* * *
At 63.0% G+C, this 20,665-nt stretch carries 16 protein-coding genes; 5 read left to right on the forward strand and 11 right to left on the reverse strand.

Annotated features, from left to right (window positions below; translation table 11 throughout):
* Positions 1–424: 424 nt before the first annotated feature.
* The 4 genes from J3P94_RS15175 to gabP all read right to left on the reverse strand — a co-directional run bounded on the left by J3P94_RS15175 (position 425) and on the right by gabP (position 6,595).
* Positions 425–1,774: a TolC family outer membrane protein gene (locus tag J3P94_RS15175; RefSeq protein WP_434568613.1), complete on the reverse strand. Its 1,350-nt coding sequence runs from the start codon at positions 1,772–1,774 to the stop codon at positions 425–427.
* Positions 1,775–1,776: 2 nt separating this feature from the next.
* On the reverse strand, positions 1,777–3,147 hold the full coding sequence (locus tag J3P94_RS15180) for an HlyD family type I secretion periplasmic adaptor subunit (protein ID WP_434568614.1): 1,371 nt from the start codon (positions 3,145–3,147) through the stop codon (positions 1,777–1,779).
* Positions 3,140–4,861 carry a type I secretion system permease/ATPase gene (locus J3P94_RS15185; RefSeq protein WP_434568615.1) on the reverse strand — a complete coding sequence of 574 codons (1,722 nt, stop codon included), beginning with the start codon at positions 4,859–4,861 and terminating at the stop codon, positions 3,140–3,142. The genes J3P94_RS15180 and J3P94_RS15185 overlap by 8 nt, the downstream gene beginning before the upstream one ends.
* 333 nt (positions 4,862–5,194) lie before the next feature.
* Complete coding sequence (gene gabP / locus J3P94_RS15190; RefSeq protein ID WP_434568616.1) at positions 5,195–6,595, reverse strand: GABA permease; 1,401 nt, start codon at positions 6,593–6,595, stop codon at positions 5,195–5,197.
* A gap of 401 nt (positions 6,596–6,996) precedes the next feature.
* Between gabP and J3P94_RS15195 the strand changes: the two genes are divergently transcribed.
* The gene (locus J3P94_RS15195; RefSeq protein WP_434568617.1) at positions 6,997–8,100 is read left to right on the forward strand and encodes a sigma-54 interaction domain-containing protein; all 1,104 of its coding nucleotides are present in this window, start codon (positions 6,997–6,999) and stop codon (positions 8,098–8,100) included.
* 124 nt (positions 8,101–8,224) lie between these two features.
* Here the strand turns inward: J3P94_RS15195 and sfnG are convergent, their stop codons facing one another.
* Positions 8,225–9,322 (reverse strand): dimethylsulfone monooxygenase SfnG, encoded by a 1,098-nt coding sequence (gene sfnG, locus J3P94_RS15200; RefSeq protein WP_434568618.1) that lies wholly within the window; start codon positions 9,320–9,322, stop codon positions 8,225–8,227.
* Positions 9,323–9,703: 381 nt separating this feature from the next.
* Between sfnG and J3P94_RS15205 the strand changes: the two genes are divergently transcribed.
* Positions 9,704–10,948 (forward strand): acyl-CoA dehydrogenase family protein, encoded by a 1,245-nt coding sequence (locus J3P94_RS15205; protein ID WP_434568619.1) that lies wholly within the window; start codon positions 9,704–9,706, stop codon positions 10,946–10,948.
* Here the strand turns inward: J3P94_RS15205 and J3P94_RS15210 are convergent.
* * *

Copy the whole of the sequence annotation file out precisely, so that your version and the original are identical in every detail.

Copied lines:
At 63.0% G+C, this 20,665-nt stretch carries 16 protein-coding genes; 5 read left to right on the forward strand and 11 right to left on the reverse strand.

Annotated features, from left to right (window positions below; translation table 11 throughout):
* Positions 1–424: 424 nt before the first annotated feature.
* The 4 genes from J3P94_RS15175 to gabP all read right to left on the reverse strand — a co-directional run bounded on the left by J3P94_RS15175 (position 425) and on the right by gabP (position 6,595).
* Positions 425–1,774: a TolC family outer membrane protein gene (locus tag J3P94_RS15175; RefSeq protein WP_434568613.1), complete on the reverse strand. Its 1,350-nt coding sequence runs from the start codon at positions 1,772–1,774 to the stop codon at positions 425–427.
* Positions 1,775–1,776: 2 nt separating this feature from the next.
* On the reverse strand, positions 1,777–3,147 hold the full coding sequence (locus tag J3P94_RS15180) for an HlyD family type I secretion periplasmic adaptor subunit (protein ID WP_434568614.1): 1,371 nt from the start codon (positions 3,145–3,147) through the stop codon (positions 1,777–1,779).
* Positions 3,140–4,861 carry a type I secretion system permease/ATPase gene (locus J3P94_RS15185; RefSeq protein WP_434568615.1) on the reverse strand — a complete coding sequence of 574 codons (1,722 nt, stop codon included), beginning with the start codon at positions 4,859–4,861 and terminating at the stop codon, positions 3,140–3,142. The genes J3P94_RS15180 and J3P94_RS15185 overlap by 8 nt, the downstream gene beginning before the upstream one ends.
* 333 nt (positions 4,862–5,194) lie before the next feature.
* Complete coding sequence (gene gabP / locus J3P94_RS15190; RefSeq protein ID WP_434568616.1) at positions 5,195–6,595, reverse strand: GABA permease; 1,401 nt, start codon at positions 6,593–6,595, stop codon at positions 5,195–5,197.
* A gap of 401 nt (positions 6,596–6,996) precedes the next feature.
* Between gabP and J3P94_RS15195 the strand changes: the two genes are divergently transcribed.
* The gene (locus J3P94_RS15195; RefSeq protein WP_434568617.1) at positions 6,997–8,100 is read left to right on the forward strand and encodes a sigma-54 interaction domain-containing protein; all 1,104 of its coding nucleotides are present in this window, start codon (positions 6,997–6,999) and stop codon (positions 8,098–8,100) included.
* 124 nt (positions 8,101–8,224) lie between these two features.
* Here the strand turns inward: J3P94_RS15195 and sfnG are convergent, their stop codons facing one another.
* Positions 8,225–9,322 (reverse strand): dimethylsulfone monooxygenase SfnG, encoded by a 1,098-nt coding sequence (gene sfnG, locus J3P94_RS15200; RefSeq protein WP_434568618.1) that lies wholly within the window; start codon positions 9,320–9,322, stop codon positions 8,225–8,227.
* Positions 9,323–9,703: 381 nt separating this feature from the next.
* Between sfnG and J3P94_RS15205 the strand changes: the two genes are divergently transcribed.
* Positions 9,704–10,948 (forward strand): acyl-CoA dehydrogenase family protein, encoded by a 1,245-nt coding sequence (locus J3P94_RS15205; protein ID WP_434568619.1) that lies wholly within the window; start codon positions 9,704–9,706, stop codon positions 10,946–10,948.
* Here the strand turns inward: J3P94_RS15205 and J3P94_RS15210 are convergent.